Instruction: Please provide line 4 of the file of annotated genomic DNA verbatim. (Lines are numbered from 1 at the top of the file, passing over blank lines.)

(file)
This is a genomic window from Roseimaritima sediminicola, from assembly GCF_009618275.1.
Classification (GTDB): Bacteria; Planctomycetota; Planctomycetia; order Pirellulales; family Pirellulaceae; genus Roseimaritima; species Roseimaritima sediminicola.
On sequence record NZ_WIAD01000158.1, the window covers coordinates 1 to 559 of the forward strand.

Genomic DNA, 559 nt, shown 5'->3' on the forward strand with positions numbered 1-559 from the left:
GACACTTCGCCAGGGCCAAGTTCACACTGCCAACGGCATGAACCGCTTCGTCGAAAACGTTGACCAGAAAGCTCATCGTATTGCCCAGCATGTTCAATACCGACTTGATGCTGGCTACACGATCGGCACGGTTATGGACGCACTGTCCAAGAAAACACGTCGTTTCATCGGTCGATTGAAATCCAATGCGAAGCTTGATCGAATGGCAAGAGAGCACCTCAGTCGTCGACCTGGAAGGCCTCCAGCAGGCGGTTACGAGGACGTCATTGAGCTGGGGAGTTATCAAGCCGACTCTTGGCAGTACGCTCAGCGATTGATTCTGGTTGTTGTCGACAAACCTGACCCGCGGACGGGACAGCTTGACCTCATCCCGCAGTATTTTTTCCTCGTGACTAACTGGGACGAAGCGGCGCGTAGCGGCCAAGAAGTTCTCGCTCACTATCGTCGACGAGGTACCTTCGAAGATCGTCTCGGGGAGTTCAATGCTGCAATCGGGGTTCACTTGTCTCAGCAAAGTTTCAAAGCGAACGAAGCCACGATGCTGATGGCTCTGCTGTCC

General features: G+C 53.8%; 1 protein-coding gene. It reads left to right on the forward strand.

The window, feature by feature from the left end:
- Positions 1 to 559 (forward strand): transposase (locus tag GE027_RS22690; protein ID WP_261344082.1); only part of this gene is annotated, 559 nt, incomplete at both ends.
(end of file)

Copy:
Genomic DNA, 559 nt, shown 5'->3' on the forward strand with positions numbered 1-559 from the left: